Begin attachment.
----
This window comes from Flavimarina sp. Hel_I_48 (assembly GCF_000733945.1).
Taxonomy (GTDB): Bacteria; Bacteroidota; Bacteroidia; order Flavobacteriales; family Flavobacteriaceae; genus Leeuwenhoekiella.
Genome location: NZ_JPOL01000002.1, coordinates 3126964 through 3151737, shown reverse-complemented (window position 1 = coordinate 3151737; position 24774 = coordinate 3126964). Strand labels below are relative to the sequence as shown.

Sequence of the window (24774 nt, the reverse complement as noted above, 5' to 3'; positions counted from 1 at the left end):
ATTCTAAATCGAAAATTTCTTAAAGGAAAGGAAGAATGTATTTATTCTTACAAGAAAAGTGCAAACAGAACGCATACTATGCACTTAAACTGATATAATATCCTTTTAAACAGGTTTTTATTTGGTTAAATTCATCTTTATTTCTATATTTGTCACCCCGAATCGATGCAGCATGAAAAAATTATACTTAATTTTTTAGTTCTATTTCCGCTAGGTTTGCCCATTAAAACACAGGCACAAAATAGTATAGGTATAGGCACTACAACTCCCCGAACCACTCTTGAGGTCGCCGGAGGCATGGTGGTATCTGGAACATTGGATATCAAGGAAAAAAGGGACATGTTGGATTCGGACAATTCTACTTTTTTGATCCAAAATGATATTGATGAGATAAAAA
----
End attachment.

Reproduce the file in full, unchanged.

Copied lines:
This window comes from Flavimarina sp. Hel_I_48 (assembly GCF_000733945.1).
Taxonomy (GTDB): Bacteria; Bacteroidota; Bacteroidia; order Flavobacteriales; family Flavobacteriaceae; genus Leeuwenhoekiella.
Genome location: NZ_JPOL01000002.1, coordinates 3126964 through 3151737, shown reverse-complemented (window position 1 = coordinate 3151737; position 24774 = coordinate 3126964). Strand labels below are relative to the sequence as shown.

Sequence of the window (24774 nt, the reverse complement as noted above, 5' to 3'; positions counted from 1 at the left end):
ATTCTAAATCGAAAATTTCTTAAAGGAAAGGAAGAATGTATTTATTCTTACAAGAAAAGTGCAAACAGAACGCATACTATGCACTTAAACTGATATAATATCCTTTTAAACAGGTTTTTATTTGGTTAAATTCATCTTTATTTCTATATTTGTCACCCCGAATCGATGCAGCATGAAAAAATTATACTTAATTTTTTAGTTCTATTTCCGCTAGGTTTGCCCATTAAAACACAGGCACAAAATAGTATAGGTATAGGCACTACAACTCCCCGAACCACTCTTGAGGTCGCCGGAGGCATGGTGGTATCTGGAACATTGGATATCAAGGAAAAAAGGGACATGTTGGATTCGGACAATTCTACTTTTTTGATCCAAAATGATATTGATGAGATAAAAA